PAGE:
Last night we went to see 2001: A Space Odyssey, which is part of the 70mm Film Festival at the Music Box. I’ve seen the film several times before, but never on the big screen. One thing that struck me was how much more patient I was with the pacing when seeing it in the theater as opposed to seeing it at home — it works so much better if it has the advantage of absolutely dominating your senses. This was especially the case for the final section, “Jupiter and Beyond the Infinite,” which is also the most puzzling part of the film.
Some details were also more legible than on our almost comically small television — for instance, the brand names that appear seemingly everywhere. The space station is a Hilton, all the computers are IBM, even the food processor is Whirlpool. This is a “believable” detail from our perspective, but in context, I think it’s meant to be jarring in its very familiarity — we’ve reached out to touch the stars, space travel is now routine, but everything is the same. Calling home and leaving a message with your cute toddler is the same. Meetings are the same. Small talk and gossip are the same. They even pause to take a group photo in front of the monolith!
Things are “the same” on a deeper level, though. We are meant to take the breakthrough of bone weapons in “The Dawn of Man” as a profound paradigm shift — the first time someone stopped to think something through. Yet they ultimately use the breakthrough to get better at doing monkey stuff. They eat better, and in the remainder of the film, there’s a real fascination with continuing “improvements” in the ready availability of food. They’re better at policing their territory, and we find that in the bold new future, nationalism still rules the day — different nations have separate moon bases (what a wasteful, duplicated effort!) and the US is trying to keep the monolith discovery to itself, just as one group of primates used its insights for their own private advantage.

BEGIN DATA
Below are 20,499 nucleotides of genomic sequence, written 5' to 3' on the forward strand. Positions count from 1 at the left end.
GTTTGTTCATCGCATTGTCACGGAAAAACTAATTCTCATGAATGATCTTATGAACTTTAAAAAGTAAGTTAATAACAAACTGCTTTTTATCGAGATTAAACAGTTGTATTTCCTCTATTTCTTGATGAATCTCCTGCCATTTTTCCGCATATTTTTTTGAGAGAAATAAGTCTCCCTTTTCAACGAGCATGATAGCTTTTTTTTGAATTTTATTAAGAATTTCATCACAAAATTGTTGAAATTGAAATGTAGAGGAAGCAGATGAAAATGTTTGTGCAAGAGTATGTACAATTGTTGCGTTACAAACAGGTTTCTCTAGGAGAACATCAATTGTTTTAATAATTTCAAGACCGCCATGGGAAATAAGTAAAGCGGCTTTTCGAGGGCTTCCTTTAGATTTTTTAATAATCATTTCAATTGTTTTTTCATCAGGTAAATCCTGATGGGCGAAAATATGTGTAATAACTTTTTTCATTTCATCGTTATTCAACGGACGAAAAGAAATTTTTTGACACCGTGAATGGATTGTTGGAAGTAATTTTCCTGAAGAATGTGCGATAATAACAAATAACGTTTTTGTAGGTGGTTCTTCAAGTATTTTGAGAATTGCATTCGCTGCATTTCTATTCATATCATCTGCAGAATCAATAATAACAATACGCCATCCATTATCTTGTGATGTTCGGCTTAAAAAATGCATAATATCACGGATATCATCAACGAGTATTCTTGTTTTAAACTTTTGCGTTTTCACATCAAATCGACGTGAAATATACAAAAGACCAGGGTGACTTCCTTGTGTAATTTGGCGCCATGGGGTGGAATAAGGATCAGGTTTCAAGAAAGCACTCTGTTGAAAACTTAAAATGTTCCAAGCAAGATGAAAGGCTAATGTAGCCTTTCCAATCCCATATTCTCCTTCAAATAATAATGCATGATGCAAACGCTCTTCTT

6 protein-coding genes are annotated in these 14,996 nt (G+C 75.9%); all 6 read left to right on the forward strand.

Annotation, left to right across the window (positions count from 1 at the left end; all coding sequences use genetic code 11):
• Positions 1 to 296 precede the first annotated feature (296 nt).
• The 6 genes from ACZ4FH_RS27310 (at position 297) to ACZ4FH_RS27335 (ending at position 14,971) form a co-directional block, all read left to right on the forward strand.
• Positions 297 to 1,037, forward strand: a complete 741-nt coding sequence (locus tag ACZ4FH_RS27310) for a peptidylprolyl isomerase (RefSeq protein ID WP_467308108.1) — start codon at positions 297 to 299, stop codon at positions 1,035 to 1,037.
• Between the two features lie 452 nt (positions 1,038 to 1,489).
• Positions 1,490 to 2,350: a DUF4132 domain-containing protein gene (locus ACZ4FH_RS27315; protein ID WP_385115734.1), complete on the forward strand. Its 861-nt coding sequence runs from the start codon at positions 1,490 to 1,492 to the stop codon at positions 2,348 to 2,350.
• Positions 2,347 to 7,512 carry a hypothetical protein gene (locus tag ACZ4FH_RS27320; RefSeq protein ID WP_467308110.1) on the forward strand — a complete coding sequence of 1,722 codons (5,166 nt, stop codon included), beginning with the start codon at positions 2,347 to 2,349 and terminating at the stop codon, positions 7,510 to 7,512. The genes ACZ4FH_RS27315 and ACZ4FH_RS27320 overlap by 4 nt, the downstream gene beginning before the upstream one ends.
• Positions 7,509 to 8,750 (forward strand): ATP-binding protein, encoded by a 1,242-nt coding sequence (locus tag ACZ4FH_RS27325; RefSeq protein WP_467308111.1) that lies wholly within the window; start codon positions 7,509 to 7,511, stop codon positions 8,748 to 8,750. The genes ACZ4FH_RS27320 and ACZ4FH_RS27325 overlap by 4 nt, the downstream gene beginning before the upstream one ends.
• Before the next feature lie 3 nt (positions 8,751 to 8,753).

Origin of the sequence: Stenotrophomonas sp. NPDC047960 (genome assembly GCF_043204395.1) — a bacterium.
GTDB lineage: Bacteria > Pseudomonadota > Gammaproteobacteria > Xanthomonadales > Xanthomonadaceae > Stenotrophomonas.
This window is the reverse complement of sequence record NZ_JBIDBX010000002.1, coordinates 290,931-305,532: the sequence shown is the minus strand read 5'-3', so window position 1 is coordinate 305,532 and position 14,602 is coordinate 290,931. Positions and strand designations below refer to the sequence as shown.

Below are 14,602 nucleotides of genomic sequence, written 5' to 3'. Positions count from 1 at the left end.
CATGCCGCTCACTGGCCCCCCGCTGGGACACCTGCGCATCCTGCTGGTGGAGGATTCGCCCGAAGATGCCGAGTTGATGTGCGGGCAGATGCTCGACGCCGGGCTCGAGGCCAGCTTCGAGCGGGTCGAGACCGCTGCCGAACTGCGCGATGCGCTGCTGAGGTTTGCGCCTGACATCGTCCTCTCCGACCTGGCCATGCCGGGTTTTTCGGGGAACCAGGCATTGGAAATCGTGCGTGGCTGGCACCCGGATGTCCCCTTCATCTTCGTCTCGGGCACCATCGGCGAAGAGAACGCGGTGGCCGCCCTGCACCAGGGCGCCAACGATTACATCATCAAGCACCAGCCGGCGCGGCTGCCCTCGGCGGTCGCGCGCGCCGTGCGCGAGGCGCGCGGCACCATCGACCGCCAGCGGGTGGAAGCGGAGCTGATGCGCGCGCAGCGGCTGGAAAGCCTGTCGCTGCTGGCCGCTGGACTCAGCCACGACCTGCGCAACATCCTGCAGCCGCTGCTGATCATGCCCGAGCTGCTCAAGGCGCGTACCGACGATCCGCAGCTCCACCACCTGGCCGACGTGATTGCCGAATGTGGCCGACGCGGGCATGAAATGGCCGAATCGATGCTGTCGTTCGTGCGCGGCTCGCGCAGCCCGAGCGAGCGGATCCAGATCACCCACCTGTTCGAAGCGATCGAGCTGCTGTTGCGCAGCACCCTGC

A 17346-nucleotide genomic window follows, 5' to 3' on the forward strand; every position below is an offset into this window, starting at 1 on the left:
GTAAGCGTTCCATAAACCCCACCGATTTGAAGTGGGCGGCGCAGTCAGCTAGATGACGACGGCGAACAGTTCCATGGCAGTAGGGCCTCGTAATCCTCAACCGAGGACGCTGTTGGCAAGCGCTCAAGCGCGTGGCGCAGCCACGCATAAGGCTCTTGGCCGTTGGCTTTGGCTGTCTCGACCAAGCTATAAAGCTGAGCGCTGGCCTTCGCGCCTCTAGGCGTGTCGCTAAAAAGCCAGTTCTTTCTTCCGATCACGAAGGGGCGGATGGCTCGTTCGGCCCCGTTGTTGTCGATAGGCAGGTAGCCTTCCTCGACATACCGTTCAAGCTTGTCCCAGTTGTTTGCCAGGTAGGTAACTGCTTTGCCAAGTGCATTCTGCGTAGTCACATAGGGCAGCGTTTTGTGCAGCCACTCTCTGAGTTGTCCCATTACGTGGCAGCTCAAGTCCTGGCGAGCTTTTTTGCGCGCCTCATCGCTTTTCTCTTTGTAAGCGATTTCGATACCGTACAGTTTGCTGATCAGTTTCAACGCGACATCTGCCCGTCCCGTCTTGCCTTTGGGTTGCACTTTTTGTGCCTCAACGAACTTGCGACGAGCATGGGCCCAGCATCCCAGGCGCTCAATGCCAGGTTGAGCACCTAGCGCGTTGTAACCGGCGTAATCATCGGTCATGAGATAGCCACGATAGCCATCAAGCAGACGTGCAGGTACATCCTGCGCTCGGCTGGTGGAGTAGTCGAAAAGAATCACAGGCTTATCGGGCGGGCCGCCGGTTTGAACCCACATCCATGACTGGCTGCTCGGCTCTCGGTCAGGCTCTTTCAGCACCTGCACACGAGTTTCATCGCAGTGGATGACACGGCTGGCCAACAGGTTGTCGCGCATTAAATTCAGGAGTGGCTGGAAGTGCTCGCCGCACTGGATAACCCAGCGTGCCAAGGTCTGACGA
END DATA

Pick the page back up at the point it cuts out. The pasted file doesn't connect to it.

Indeed, that seems to be a persistent temptation. HAL certainly wants to use his exclusive knowledge of the monolith for his own advantage, and we might theorize that what made him go off the rails was precisely having a secret from his human masters. In a redoubling, then, the monolith produces a breakthrough within human technology itself — and as in “The Dawn of Man,” the first thing that breakthrough produces is death.
Dave is able to outthink the computer when it comes down to it, of course, and with preternatural calm. This is a far cry from the wild screams and gesticulations of our ancient forebears — and in a way, Dave is even less emotional than HAL. And then we look back and realize that everyone is cold and calculating. No one is in awe of the monolith really (again, they take a picture in front of it like it’s a tourist attraction, and on the way they are more concerned about their “realistic” sandwiches), and the “epidemic” cover story is almost ghoulish in its insensitivity to the colonists’ family and friends. The biggest thing in history is happening before their eyes, and it’s all business as usual — yet more fodder for international power politics. They’ve achieved JFK’s inspiring dream to a hyperbolic degree, but it’s as though they don’t know why they’re doing any of it.
In short, humanity has grown old and stuck in its ways. That’s what I took away from Dave’s vision, where he ages so rapidly — all in surroundings reminiscent of the decadent era prior to the French Revolution. And what the movie gestures toward in the end is a radical rebirth that will make everything we’re doing look as pointless and shortsighted as our ancestors’ contentment with digging around for bugs. It wants to recapture the dynamism that created humanity in the first place — a dynamism that will never come from a steady accrual of incremental technological changes.